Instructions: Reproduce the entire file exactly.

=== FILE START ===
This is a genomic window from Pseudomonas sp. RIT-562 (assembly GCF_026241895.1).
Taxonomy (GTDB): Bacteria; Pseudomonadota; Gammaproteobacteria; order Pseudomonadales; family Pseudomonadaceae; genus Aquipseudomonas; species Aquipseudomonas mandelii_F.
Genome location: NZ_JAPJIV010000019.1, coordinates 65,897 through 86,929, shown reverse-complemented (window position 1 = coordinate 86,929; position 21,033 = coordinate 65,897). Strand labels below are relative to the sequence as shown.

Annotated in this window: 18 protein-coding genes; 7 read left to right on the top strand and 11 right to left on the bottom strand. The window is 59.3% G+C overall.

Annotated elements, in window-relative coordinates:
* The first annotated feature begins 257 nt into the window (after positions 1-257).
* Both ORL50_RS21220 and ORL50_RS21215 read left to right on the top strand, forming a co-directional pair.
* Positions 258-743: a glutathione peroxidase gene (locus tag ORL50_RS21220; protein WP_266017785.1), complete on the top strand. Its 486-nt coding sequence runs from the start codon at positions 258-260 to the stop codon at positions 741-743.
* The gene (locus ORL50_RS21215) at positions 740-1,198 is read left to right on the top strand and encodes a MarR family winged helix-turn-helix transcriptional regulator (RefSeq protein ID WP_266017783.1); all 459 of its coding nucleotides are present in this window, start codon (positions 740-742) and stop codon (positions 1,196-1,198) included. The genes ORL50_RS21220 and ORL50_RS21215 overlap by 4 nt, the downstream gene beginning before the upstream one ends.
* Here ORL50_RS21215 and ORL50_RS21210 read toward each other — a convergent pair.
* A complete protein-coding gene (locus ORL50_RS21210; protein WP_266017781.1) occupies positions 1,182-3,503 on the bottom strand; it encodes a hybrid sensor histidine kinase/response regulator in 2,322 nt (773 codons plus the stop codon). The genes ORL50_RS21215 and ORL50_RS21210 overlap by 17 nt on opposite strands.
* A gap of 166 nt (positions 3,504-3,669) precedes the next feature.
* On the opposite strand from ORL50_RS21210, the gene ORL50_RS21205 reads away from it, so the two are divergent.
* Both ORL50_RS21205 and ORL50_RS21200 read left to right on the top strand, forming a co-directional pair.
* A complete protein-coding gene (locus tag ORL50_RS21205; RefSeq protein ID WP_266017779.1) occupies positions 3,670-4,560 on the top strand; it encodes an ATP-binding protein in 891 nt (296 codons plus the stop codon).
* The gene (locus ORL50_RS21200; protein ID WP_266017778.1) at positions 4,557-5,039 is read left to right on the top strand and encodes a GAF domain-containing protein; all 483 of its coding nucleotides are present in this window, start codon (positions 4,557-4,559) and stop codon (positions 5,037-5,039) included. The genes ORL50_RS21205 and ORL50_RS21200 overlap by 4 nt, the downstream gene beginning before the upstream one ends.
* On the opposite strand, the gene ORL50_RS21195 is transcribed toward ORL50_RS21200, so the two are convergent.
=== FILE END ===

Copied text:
This is a genomic window from Pseudomonas sp. RIT-562 (assembly GCF_026241895.1).
Taxonomy (GTDB): Bacteria; Pseudomonadota; Gammaproteobacteria; order Pseudomonadales; family Pseudomonadaceae; genus Aquipseudomonas; species Aquipseudomonas mandelii_F.
Genome location: NZ_JAPJIV010000019.1, coordinates 65,897 through 86,929, shown reverse-complemented (window position 1 = coordinate 86,929; position 21,033 = coordinate 65,897). Strand labels below are relative to the sequence as shown.

Annotated in this window: 18 protein-coding genes; 7 read left to right on the top strand and 11 right to left on the bottom strand. The window is 59.3% G+C overall.

Annotated elements, in window-relative coordinates:
* The first annotated feature begins 257 nt into the window (after positions 1-257).
* Both ORL50_RS21220 and ORL50_RS21215 read left to right on the top strand, forming a co-directional pair.
* Positions 258-743: a glutathione peroxidase gene (locus tag ORL50_RS21220; protein WP_266017785.1), complete on the top strand. Its 486-nt coding sequence runs from the start codon at positions 258-260 to the stop codon at positions 741-743.
* The gene (locus ORL50_RS21215) at positions 740-1,198 is read left to right on the top strand and encodes a MarR family winged helix-turn-helix transcriptional regulator (RefSeq protein ID WP_266017783.1); all 459 of its coding nucleotides are present in this window, start codon (positions 740-742) and stop codon (positions 1,196-1,198) included. The genes ORL50_RS21220 and ORL50_RS21215 overlap by 4 nt, the downstream gene beginning before the upstream one ends.
* Here ORL50_RS21215 and ORL50_RS21210 read toward each other — a convergent pair.
* A complete protein-coding gene (locus ORL50_RS21210; protein WP_266017781.1) occupies positions 1,182-3,503 on the bottom strand; it encodes a hybrid sensor histidine kinase/response regulator in 2,322 nt (773 codons plus the stop codon). The genes ORL50_RS21215 and ORL50_RS21210 overlap by 17 nt on opposite strands.
* A gap of 166 nt (positions 3,504-3,669) precedes the next feature.
* On the opposite strand from ORL50_RS21210, the gene ORL50_RS21205 reads away from it, so the two are divergent.
* Both ORL50_RS21205 and ORL50_RS21200 read left to right on the top strand, forming a co-directional pair.
* A complete protein-coding gene (locus tag ORL50_RS21205; RefSeq protein ID WP_266017779.1) occupies positions 3,670-4,560 on the top strand; it encodes an ATP-binding protein in 891 nt (296 codons plus the stop codon).
* The gene (locus ORL50_RS21200; protein ID WP_266017778.1) at positions 4,557-5,039 is read left to right on the top strand and encodes a GAF domain-containing protein; all 483 of its coding nucleotides are present in this window, start codon (positions 4,557-4,559) and stop codon (positions 5,037-5,039) included. The genes ORL50_RS21205 and ORL50_RS21200 overlap by 4 nt, the downstream gene beginning before the upstream one ends.
* On the opposite strand, the gene ORL50_RS21195 is transcribed toward ORL50_RS21200, so the two are convergent.